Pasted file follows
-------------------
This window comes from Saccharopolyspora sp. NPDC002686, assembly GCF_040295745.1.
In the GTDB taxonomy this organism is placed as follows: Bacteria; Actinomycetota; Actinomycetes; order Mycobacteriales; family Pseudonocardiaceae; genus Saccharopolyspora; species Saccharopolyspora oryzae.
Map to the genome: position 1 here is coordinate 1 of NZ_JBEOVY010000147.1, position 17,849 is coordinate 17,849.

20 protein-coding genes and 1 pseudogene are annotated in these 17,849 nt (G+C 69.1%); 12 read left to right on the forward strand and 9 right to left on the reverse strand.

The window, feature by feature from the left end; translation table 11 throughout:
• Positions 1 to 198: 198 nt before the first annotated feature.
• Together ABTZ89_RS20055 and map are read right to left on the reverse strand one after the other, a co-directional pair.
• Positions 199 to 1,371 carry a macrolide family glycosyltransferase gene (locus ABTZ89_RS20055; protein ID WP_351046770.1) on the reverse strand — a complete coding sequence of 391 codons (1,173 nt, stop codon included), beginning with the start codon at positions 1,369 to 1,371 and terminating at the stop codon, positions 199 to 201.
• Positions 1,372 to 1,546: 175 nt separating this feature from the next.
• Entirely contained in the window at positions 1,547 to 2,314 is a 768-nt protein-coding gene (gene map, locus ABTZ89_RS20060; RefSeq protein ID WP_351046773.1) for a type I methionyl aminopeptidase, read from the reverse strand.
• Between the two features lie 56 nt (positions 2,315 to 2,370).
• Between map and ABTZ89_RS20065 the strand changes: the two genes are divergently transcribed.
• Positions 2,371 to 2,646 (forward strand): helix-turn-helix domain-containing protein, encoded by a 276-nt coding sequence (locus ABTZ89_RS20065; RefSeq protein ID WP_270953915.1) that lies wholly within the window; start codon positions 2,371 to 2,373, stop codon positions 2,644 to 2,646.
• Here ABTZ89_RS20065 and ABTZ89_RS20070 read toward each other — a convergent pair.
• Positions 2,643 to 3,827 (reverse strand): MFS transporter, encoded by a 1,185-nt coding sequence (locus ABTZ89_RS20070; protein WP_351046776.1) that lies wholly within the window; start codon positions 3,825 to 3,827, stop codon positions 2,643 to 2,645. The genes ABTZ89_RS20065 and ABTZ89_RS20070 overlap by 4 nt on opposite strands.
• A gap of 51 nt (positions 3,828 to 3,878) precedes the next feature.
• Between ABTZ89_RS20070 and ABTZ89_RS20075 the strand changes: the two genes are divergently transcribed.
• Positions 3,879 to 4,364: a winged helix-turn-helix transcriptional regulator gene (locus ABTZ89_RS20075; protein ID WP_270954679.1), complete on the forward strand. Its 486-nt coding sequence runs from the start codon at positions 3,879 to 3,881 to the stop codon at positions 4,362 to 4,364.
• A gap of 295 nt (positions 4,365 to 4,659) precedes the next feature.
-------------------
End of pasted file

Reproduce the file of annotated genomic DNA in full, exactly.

This window comes from Saccharopolyspora sp. NPDC002686, assembly GCF_040295745.1.
In the GTDB taxonomy this organism is placed as follows: Bacteria; Actinomycetota; Actinomycetes; order Mycobacteriales; family Pseudonocardiaceae; genus Saccharopolyspora; species Saccharopolyspora oryzae.
Map to the genome: position 1 here is coordinate 1 of NZ_JBEOVY010000147.1, position 17,849 is coordinate 17,849.

20 protein-coding genes and 1 pseudogene are annotated in these 17,849 nt (G+C 69.1%); 12 read left to right on the forward strand and 9 right to left on the reverse strand.

The window, feature by feature from the left end; translation table 11 throughout:
• Positions 1 to 198: 198 nt before the first annotated feature.
• Together ABTZ89_RS20055 and map are read right to left on the reverse strand one after the other, a co-directional pair.
• Positions 199 to 1,371 carry a macrolide family glycosyltransferase gene (locus ABTZ89_RS20055; protein ID WP_351046770.1) on the reverse strand — a complete coding sequence of 391 codons (1,173 nt, stop codon included), beginning with the start codon at positions 1,369 to 1,371 and terminating at the stop codon, positions 199 to 201.
• Positions 1,372 to 1,546: 175 nt separating this feature from the next.
• Entirely contained in the window at positions 1,547 to 2,314 is a 768-nt protein-coding gene (gene map, locus ABTZ89_RS20060; RefSeq protein ID WP_351046773.1) for a type I methionyl aminopeptidase, read from the reverse strand.
• Between the two features lie 56 nt (positions 2,315 to 2,370).
• Between map and ABTZ89_RS20065 the strand changes: the two genes are divergently transcribed.
• Positions 2,371 to 2,646 (forward strand): helix-turn-helix domain-containing protein, encoded by a 276-nt coding sequence (locus ABTZ89_RS20065; RefSeq protein ID WP_270953915.1) that lies wholly within the window; start codon positions 2,371 to 2,373, stop codon positions 2,644 to 2,646.
• Here ABTZ89_RS20065 and ABTZ89_RS20070 read toward each other — a convergent pair.
• Positions 2,643 to 3,827 (reverse strand): MFS transporter, encoded by a 1,185-nt coding sequence (locus ABTZ89_RS20070; protein WP_351046776.1) that lies wholly within the window; start codon positions 3,825 to 3,827, stop codon positions 2,643 to 2,645. The genes ABTZ89_RS20065 and ABTZ89_RS20070 overlap by 4 nt on opposite strands.
• A gap of 51 nt (positions 3,828 to 3,878) precedes the next feature.
• Between ABTZ89_RS20070 and ABTZ89_RS20075 the strand changes: the two genes are divergently transcribed.
• Positions 3,879 to 4,364: a winged helix-turn-helix transcriptional regulator gene (locus ABTZ89_RS20075; protein ID WP_270954679.1), complete on the forward strand. Its 486-nt coding sequence runs from the start codon at positions 3,879 to 3,881 to the stop codon at positions 4,362 to 4,364.
• A gap of 295 nt (positions 4,365 to 4,659) precedes the next feature.